Ancient DNA


At the University of California, Santa Cruz, Beth Shapiro and Ed Green are trying to understand how populations, species and ecosystems change through time, particularly in response to environmental and other changes in their habitat.  They use the latest experimental and computational approaches to analyze genetic information isolated from fossil and archived remains.

Shapiro and Green at the forefront of a relatively new field of study called ancient DNA—the ancient being something of a misnomer because it can refer to DNA samples that are “only” 100 or so years old.  What makes the DNA “ancient” is that comes from samples that have degraded in some way. This means that the challenge for people like Shapiro and Green is not just to find samples and extract DNA, but also to differentiate what DNA belongs to the organism itself from DNA from whatever might have colonized it in the years since its death, and then to figure out which parts of the recovered DNA might be damaged.  Not to mention figuring out what all of the information means.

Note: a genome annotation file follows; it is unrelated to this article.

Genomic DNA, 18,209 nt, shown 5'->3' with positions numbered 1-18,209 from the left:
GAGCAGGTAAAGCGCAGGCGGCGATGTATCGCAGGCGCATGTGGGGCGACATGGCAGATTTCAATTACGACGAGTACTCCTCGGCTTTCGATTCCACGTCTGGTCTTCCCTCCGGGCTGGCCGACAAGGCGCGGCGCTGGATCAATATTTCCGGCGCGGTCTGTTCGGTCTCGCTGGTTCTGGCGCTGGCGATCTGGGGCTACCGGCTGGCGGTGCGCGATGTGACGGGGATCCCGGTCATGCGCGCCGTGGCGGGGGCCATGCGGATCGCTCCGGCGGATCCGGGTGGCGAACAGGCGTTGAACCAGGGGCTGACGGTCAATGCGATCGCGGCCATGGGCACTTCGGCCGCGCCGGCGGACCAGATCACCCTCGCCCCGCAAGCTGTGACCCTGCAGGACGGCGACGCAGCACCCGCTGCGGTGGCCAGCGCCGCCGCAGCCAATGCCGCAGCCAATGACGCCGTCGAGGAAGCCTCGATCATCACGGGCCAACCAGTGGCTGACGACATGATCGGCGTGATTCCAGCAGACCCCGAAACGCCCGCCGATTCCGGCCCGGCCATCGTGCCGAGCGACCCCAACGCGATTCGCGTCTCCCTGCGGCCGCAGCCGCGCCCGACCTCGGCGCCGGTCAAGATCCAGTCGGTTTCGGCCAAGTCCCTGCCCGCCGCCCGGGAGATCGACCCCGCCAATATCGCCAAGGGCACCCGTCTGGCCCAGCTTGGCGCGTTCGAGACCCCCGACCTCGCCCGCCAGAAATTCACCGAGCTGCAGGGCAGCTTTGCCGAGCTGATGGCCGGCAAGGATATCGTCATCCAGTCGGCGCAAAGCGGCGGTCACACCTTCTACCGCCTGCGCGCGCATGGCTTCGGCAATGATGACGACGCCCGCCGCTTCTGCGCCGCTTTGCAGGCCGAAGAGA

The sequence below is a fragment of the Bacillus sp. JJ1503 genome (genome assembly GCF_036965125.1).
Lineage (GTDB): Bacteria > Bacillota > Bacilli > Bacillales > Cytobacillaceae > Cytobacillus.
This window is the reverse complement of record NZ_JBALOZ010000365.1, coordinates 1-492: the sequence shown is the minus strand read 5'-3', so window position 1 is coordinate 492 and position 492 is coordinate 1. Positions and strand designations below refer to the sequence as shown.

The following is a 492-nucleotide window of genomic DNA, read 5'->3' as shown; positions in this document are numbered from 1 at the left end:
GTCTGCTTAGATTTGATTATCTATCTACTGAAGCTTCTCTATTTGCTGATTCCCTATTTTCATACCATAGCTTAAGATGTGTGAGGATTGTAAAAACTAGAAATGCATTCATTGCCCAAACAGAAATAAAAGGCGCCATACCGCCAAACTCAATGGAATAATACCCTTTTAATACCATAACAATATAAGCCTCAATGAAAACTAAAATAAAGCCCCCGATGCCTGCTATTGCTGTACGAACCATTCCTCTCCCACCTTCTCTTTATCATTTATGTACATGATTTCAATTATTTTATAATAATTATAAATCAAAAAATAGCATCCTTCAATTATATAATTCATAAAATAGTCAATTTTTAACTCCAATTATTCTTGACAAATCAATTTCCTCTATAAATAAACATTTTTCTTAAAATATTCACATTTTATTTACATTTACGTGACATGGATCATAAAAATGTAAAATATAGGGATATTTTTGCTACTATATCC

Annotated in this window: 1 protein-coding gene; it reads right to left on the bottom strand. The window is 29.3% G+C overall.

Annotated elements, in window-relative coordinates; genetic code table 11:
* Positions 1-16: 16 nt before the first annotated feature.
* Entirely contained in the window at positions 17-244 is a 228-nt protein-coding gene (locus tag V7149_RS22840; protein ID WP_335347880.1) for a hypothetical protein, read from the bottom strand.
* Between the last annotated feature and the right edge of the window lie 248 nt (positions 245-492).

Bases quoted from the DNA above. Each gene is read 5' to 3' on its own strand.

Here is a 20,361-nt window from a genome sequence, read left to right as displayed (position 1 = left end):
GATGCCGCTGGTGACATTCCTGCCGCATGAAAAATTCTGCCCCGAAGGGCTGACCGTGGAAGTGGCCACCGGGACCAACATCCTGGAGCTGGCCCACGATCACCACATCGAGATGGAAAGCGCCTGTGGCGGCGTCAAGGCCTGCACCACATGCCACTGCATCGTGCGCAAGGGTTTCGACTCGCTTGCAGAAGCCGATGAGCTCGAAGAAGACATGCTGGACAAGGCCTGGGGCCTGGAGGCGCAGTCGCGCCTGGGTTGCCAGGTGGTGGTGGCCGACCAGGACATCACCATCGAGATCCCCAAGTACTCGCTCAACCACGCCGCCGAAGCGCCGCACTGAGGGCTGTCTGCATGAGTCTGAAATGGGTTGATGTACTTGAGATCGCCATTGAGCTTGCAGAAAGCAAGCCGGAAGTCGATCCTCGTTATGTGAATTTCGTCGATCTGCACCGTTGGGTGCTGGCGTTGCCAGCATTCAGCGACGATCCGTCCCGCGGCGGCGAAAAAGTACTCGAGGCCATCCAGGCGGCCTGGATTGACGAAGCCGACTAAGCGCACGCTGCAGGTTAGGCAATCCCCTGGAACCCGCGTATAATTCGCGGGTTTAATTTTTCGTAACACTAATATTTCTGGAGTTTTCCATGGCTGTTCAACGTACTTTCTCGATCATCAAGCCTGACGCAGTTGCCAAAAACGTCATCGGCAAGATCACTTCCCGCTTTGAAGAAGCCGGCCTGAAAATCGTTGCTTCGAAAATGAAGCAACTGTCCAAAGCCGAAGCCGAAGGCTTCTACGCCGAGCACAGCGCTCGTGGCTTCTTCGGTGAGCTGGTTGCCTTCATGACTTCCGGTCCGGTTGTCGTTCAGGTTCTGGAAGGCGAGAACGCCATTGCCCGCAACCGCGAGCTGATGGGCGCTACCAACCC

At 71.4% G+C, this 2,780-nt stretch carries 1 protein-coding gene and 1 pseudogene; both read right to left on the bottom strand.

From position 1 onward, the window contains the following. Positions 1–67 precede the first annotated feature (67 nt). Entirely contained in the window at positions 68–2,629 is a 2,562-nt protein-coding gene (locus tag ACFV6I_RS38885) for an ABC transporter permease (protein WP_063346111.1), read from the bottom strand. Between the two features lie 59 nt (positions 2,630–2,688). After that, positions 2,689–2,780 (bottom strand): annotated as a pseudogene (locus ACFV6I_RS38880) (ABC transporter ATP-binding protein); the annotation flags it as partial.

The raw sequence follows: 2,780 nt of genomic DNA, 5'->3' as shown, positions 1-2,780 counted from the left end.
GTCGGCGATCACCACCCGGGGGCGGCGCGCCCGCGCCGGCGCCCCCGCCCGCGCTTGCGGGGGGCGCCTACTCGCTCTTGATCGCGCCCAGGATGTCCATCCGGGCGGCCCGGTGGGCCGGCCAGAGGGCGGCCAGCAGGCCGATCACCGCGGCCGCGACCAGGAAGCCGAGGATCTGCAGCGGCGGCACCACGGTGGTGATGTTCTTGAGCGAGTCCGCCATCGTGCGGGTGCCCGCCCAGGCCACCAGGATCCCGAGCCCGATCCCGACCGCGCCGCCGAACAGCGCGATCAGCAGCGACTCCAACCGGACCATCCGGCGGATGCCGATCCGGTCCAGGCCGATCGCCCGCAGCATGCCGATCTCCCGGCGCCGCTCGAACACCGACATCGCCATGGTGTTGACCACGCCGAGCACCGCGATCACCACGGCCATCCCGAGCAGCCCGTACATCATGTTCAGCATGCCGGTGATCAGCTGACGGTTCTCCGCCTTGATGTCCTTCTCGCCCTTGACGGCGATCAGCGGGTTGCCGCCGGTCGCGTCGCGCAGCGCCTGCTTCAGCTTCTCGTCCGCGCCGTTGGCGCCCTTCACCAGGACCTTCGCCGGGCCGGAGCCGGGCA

“If modern DNA is like a party streamer,” Shapiro says, “what we work with is the equivalent of confetti found in the gutter the day after a parade.”  Further complicating the challenge: in some cases the DNA that truly matters to the researchers makes up less than 1% of the DNA that is recovered.

But thanks to new technologies barely a decade old that make it possible to do low-cost, high-volume DNA sequencing, Shapiro and Green can now answer questions about evolution we’ve never been able to answer before


“We thoroughly enjoyed our experience working with the team at Kikim Media. With too little guidance from us, they managed to take a jumble of complex scientific terms and weave them into a stunning and effective product that tells the story of our scientific research. Michael’s approach is both personal and creative; he has both a passion for storytelling and a keen eye for the perfect combination of narration and imagery to convey even complex ideas with clarity. I look forward to our next opportunity to work with Kikim Media!”

-Beth Shapiro, PhD, Associate Professor, Ecology and Evolutionary Biology, UC Santa Cruz